Launching a new free-to-play mobile app campaign can be difficult if you’re starting completely from scratch. That’s because most resources about how to do user acquisition on mobile app campaign with Facebook and Google App Campaigns assume two things:

  1. That you already have an account history that you can leverage
  2. That you have a customer list that you can use to create lookalike audiences

So, what should you do if don’t have this in place? What if your user lists and advertising accounts are brand new? This article will go into detail about where you would begin this process, and how it can help your new mobile app campaign become successful.

How to Launch a Mobile App Campaign

Do a Competitive Analysis

Competitive analyses are quite simple on Facebook. If you head over to the Facebook page of any of your competitors, you can click “Info and Ads” at the bottom of the left column. This will lead you to a list of all the ads they’ve run.

When looking at these ads, it is important to take note of any trends:

  • Color Schemes: Bold colors? Muted colors? The same colors?
  • Text Placement: We’ve found that text in the top third of the image or video works best.
  • Images of People: Kids? Women? Men? Do they have a character or a celebrity in their ads?
  • Video Ads: Are they using this kind of ad and if they are, what type of video ads? Brand in motion? Benefit in motion? What is the length of the ads?
  • Call-to-Actions: Which CTAs do they use most often?

If you answer these questions across a grouping of selected advertisers, you’ll likely begin to see a few similarities, which should be documented and monitored over time. This shouldn’t be the final word on how your ads will look, but it will give you an idea of what’s working for your competitors and what could potentially work for your ads.

There are also a number of tools that can provide you with a robust database of current and past ads running on Facebook, Google and display networks:

  1. Social Ad Scout 
  2. Connect Explore

These tools can help you identify high-performing ads; reducing the risk of your ads’ failure rate and minimizing non-converting spend that might be created by testing unproven concepts.

These tools can help you identify high-performing ads; reducing the risk of your ads’ failure rate and minimizing non-converting spend that might be created by testing unproven concepts.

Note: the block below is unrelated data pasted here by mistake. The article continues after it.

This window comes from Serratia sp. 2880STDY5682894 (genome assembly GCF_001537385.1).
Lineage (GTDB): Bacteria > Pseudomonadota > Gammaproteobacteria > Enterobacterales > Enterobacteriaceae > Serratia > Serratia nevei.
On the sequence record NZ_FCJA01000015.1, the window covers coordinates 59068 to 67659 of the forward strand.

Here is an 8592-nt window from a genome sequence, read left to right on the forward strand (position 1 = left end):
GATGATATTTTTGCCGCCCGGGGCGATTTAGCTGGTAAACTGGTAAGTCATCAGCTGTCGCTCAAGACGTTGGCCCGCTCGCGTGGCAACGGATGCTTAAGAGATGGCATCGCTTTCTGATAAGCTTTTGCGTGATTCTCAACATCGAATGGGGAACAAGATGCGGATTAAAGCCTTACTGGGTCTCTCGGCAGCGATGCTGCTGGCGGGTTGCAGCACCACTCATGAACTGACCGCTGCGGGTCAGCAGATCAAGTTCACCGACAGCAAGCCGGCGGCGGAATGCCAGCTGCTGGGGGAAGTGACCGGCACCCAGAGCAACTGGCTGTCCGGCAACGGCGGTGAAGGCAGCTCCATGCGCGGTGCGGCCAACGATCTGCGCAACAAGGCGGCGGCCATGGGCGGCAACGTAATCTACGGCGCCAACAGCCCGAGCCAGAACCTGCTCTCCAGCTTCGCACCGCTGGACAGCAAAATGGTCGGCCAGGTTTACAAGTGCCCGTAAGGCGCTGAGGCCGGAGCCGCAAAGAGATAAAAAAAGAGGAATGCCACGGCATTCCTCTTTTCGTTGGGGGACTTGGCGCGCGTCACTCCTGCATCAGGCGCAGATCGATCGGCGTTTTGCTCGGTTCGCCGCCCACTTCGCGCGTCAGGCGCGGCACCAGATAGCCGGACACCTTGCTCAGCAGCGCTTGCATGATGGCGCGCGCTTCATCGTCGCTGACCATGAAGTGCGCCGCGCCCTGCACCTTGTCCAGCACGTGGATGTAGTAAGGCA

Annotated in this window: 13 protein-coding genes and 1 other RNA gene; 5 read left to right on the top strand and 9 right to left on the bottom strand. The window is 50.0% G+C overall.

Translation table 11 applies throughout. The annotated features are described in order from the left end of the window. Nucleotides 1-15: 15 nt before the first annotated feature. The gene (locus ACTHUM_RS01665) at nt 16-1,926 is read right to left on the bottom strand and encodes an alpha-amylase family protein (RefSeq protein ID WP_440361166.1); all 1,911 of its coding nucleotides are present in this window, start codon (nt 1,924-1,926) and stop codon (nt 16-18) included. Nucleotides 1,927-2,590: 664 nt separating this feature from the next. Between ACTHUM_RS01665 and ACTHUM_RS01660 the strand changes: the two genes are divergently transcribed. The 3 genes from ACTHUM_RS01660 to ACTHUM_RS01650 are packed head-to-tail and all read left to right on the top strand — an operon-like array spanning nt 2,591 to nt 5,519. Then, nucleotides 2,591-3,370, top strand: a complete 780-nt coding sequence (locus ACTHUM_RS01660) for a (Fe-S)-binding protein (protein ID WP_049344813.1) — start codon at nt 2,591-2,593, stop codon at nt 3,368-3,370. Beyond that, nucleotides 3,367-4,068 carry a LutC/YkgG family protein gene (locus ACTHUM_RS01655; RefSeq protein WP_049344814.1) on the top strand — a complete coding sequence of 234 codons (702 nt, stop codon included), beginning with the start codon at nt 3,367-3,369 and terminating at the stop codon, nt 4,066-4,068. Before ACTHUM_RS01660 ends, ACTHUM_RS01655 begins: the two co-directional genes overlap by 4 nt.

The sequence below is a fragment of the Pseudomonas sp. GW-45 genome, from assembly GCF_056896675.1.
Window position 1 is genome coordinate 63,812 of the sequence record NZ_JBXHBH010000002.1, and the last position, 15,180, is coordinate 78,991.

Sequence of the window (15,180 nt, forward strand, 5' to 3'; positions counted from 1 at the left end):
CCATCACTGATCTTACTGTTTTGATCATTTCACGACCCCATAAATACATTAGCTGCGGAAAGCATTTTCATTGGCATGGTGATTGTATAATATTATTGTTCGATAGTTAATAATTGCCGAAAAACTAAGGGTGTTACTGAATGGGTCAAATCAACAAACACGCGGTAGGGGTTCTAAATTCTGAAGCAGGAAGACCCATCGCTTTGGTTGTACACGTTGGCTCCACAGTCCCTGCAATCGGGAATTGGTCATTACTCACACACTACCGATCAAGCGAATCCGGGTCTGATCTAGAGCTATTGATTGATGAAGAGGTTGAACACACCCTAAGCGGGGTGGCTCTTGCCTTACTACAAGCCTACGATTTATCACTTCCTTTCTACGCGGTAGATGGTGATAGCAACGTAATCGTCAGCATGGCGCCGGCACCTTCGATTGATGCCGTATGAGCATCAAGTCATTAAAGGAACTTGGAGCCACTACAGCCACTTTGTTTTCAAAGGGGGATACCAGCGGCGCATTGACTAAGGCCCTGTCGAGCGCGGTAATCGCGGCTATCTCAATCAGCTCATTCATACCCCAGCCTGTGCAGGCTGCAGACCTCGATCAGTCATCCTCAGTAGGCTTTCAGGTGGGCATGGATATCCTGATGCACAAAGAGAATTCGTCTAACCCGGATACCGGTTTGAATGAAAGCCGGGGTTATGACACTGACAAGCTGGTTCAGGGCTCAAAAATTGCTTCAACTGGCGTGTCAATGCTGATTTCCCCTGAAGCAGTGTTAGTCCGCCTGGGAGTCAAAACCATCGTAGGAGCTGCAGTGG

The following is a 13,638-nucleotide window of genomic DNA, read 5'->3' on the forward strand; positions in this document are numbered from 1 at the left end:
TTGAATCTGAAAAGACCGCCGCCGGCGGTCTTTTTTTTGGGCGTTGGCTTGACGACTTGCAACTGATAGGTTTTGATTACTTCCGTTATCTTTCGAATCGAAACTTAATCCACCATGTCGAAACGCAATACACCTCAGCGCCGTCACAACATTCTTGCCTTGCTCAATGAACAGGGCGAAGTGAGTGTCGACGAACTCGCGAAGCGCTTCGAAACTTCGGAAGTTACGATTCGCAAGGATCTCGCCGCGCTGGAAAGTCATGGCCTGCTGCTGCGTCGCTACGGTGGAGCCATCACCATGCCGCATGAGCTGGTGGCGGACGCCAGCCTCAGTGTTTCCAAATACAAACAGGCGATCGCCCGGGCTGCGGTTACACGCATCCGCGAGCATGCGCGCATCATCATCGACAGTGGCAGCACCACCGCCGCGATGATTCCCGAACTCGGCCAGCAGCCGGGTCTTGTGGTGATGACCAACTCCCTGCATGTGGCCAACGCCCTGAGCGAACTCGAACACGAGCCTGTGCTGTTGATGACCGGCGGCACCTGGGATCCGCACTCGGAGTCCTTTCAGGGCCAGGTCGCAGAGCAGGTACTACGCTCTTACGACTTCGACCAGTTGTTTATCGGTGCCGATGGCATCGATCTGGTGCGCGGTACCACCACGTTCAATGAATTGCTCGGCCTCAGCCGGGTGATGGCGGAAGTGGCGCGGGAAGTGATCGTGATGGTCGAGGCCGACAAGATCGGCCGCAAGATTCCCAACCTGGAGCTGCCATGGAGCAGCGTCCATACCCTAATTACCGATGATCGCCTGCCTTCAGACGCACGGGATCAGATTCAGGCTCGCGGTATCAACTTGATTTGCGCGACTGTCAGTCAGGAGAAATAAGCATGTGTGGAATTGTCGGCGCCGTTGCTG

Utilize Facebook Best Practices

Before 2018, we were running hundreds of campaigns with super-tight audience targeting. Now, because of the changes to customer acquisition on Facebook and Google, advertisers spending less than $1 million per month tend to run fewer campaigns (50 or so) with broad audience targeting, which gives the algorithms free rein to find the best potential consumers.

We also used to make dozens of changes to bids, budgets, and pause rules daily. But after February 2018, when Facebook switched over to its new “Best Practices” rules, that had to change. All of a sudden, campaigns performed better if we took a step back from intensive ad set management; allowing the algorithm to do its magic.


Choose the Right Campaign Goals

Now, Facebook and Google App Campaigns allow algorithms to manage more aspects of advertisers’ campaigns. This being said, for the algorithms to properly do their job, you still need to give them the right targets: The right campaign goals.

For free-to-play apps, you’ll want to start with Mobile App Install (MAI) ads, transition to App Events, and ultimately make the switch to Value bidding.


Mobile App Install Ads

As an advertiser of a new free-to-play app, or any new product for that matter, we recommended using Mobile App Installs as your campaigns’ first goal because the ad format allows individuals to install a new app in just a few clicks. This can get you quality installs; helping you to build a user base as well as accrue data on your most valuable users.


App Events Ads

Once you have tested Mobile App Installs for a week or two and have gained at least 5,000-10,000 installs, you can begin the transition to a new campaign optimization goal: App Events (AEO). This will help to target in-app purchases.


Value Bidding Ads

After your campaign has accrued enough AEO optimization data (usually between 750 to 1,000 purchases) you’ll finally be able to do value bidding (VO). Value bidding lets you target the “whales” of your user base—the people who spend, for example, $19.99, instead of the people who just spend $0.99.

If you pair this value bidding with how Facebook lets you define custom audiences with lifetime value data, you can really dial into exactly who your highest value users are—and then let the algorithm go find them.


Algorithms, Campaign Goals & ROI